development. Padak and Rasinski (as cited in Elliott et al., 2002)
“found that only 2% of all articles submitted to The Reading
Teacher in 1997 concentrated on vocabulary instruction”
(p.13). More research needs to focus on the relationship between
vocabulary instruction and student ability to communicate verbally and
in print. As noted by White, Power, & White (as cited in
Elliott et al., 2002) “Research shows children are capable of
learning an average of 3,000 words per year” (p. 12).
“The key to maximizing this potential is finding better ways
to improve vocabulary instruction” (Elliot et al., 2002, p.
Statement of the Problem
development is essential to print interpretation and verbal
communication and the researcher wanted to know if vocabulary
development can be influenced by computer-assisted instruction.
lacks sufficient research regarding the effects of using a guided
tutorial software program and vocabulary development with kindergarten
ELL students. Therefore, this study has been done to gather data as to
whether there is improvement in vocabulary development when a
kindergarten ELL student is using a guided tutorial software program as
opposed to not using a guided tutorial software program. Specifically,
this study used Read, Write & Type software program. It is
developed by The Learning Company and is a
guided, tutorial program that’s available for stand-alone or
knowledge refers to both the understanding of words and the overall
ideas and concepts being communicated” (Elliott et al., 2002,
p. 6). The development of vocabulary knowledge is one of the critical
steps needed for a student’s literate success. It is
essential for reading comprehension. According to Mosher (1999),
“Vocabulary knowledge is fundamental to reading
comprehension. One cannot understand text without knowing what most of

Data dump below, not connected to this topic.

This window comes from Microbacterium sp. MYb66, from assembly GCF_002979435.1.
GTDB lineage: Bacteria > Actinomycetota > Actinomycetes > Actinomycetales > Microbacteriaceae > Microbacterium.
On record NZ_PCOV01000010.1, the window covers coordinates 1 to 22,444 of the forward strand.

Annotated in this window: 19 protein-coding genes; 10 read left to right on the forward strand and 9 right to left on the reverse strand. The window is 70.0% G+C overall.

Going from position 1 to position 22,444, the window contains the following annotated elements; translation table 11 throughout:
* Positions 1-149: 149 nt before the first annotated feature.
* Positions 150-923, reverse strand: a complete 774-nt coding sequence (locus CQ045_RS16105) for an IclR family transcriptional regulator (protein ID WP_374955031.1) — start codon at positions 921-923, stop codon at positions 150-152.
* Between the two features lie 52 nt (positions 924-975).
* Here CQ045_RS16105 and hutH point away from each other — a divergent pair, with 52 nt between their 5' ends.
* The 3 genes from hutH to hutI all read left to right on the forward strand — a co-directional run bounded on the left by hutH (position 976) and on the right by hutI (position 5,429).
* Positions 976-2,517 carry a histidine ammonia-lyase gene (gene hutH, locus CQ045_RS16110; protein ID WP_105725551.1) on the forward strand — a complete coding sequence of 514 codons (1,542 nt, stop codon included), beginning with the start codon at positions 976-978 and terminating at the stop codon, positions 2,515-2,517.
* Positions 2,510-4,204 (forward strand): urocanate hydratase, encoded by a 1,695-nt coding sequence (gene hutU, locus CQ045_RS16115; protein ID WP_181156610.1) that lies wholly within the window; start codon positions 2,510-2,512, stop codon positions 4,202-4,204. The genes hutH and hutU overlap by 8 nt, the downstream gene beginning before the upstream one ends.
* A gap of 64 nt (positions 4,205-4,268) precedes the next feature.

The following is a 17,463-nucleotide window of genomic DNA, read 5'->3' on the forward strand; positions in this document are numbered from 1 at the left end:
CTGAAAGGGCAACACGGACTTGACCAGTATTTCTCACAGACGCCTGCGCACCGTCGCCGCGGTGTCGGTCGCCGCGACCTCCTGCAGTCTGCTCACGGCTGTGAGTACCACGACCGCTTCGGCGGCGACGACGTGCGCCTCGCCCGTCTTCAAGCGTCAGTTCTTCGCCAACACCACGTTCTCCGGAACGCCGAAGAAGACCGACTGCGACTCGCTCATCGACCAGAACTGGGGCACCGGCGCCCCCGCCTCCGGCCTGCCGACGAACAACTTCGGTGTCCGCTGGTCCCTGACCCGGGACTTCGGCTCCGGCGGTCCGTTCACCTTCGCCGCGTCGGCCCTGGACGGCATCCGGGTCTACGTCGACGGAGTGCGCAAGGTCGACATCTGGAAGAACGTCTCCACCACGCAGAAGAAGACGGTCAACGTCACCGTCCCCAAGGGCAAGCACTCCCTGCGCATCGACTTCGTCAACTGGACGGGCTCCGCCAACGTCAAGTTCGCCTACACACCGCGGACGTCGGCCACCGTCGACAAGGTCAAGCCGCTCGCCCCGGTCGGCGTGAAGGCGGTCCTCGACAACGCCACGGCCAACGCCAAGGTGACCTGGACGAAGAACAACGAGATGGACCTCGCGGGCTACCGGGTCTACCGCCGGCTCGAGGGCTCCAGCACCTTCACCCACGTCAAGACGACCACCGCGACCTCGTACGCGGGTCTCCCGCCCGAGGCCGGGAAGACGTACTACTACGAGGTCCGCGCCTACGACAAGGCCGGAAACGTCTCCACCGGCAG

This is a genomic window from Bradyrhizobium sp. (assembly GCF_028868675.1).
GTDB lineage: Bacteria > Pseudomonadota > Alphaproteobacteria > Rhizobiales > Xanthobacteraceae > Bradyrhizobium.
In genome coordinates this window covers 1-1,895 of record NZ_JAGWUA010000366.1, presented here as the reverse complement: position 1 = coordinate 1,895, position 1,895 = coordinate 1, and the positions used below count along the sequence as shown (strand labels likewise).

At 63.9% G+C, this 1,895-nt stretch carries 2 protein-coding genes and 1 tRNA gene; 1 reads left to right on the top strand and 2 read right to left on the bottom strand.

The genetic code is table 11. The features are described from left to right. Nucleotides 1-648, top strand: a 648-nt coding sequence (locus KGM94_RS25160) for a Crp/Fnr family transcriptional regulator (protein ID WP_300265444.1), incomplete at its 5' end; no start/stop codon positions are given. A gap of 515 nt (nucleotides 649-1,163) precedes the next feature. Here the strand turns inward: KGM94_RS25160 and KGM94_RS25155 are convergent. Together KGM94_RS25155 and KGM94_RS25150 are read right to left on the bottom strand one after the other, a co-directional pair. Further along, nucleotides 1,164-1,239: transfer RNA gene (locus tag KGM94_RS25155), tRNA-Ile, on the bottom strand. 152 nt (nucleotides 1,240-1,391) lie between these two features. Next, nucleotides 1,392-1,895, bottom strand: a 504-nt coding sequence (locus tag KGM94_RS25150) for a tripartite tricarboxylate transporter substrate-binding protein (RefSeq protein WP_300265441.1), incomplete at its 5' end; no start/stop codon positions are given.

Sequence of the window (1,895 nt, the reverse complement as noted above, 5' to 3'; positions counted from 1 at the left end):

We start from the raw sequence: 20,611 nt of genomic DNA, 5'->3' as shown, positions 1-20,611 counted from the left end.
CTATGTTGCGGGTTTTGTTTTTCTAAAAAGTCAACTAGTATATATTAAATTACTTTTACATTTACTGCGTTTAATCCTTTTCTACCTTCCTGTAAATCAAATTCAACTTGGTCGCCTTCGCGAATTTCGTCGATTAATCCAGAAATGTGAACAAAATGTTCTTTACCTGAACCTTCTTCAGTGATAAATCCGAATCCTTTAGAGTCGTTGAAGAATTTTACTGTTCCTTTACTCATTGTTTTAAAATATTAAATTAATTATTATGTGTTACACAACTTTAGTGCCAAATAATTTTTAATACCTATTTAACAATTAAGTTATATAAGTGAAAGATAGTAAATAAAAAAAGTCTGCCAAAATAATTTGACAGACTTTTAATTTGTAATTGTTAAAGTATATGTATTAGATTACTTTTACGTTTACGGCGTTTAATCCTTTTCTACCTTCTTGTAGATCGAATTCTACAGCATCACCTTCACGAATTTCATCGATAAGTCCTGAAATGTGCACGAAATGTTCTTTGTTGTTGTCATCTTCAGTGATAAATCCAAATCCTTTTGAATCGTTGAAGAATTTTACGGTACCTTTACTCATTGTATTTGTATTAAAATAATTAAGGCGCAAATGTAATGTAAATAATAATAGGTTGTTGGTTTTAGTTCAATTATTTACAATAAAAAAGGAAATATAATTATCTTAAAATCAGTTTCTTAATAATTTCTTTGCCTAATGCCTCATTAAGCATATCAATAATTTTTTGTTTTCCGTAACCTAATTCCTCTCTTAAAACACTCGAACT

the words mean” (p. 4). Tsoneva-Mathewson (1998) writes that
“Vocabulary is another variable to consider when choosing a
text. It is a critical component of reading comprehension”
(p. 27). Studies have shown that a strong relationship exists between
knowledge of word meaning and ability to comprehend passages containing
those words (Anderson & Nagy, 1992). As Brooks et al. stated,
“Vocabulary plays an important role in both communication
effectiveness and academic success” (1997, p. 22). Vocabulary
knowledge is very highly correlated with scores on general
intelligence, standardized achievement tests, and school success (
Dickinson , 1984).
study, the term vocabulary focuses on words that kindergarten students
need to know in order to communicate orally (listening and speaking)
and in print (reading and writing) and that is age and grade
appropriate. Vocabulary knowledge is influenced by direct, explicit
instruction, phonics instruction, whole language, inferring word
meaning based on context, exposures to new words by reading of or
listening to books and incidental conversations with adults or peers. A
student’s academic success relies on their skills with
listening, speaking, reading and writing vocabulary. New vocabulary has
to match the age and prior knowledge of the students. Lehr &
Osborn (2004) state that “Effective [vocabulary] instruction
includes opportunities for both incidental word learning and
intentional word teaching” (p.12).
kindergarten students have a background that evolves around a home life
with two parents and older or younger siblings. Extended family may or
may not be present in the home. Students play games with friends and
family members, eat food with family members, watch television, shop
for food and clothes and enjoy various holidays and celebrations, such
as birthdays. The English speaking students know the English words
associated with these activities; the ELL students know words
associated with these activities but they are not English. Both groups
of students have very similar previous experiences.
vocabulary to kindergarten ELL students is not much different than
teaching vocabulary to kindergarten English speaking students since
both groups usually have a similar background. What is essential to the
student learning and understanding English social and academic words is
activation of their mind to retain words. The students need to be
engaged in their learning. The words need to be used in context.
“Hearing words in context not only adds to the number of
meanings in a listener’s receptive vocabulary, but also gives
the listener alternative ways to express him/her self”
(Hillman, 1975, pp. 2-3).
knowledge is one of the reading skills necessary for being proficient
in a language and for learning to read. Saville-Troike (as cited in
Coady, & Tozcu, 2004) note that for some scholars vocabulary